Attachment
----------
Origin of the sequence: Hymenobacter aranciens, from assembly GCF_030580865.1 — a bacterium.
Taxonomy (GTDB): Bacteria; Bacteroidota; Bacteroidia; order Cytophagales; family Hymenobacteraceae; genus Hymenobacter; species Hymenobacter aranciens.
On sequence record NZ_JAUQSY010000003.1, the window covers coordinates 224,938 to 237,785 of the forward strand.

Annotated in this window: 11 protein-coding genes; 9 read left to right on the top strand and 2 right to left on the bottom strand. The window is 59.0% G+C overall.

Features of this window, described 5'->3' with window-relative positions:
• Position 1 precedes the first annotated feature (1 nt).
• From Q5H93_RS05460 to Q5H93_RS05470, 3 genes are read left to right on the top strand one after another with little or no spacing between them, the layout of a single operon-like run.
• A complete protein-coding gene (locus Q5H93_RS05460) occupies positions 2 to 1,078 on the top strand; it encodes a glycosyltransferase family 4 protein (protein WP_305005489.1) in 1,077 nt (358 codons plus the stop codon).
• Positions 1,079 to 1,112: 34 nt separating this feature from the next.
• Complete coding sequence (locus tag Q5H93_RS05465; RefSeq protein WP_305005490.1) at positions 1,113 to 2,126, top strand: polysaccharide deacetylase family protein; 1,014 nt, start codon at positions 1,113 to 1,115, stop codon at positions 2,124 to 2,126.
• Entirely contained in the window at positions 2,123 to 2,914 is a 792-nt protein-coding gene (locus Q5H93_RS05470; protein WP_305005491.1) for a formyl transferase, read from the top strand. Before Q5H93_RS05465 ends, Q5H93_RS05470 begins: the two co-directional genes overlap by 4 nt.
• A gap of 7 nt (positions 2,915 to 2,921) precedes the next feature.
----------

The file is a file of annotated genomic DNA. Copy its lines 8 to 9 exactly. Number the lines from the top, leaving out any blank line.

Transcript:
• A complete protein-coding gene (locus Q5H93_RS05460) occupies positions 2 to 1,078 on the top strand; it encodes a glycosyltransferase family 4 protein (protein WP_305005489.1) in 1,077 nt (358 codons plus the stop codon).
• Positions 1,079 to 1,112: 34 nt separating this feature from the next.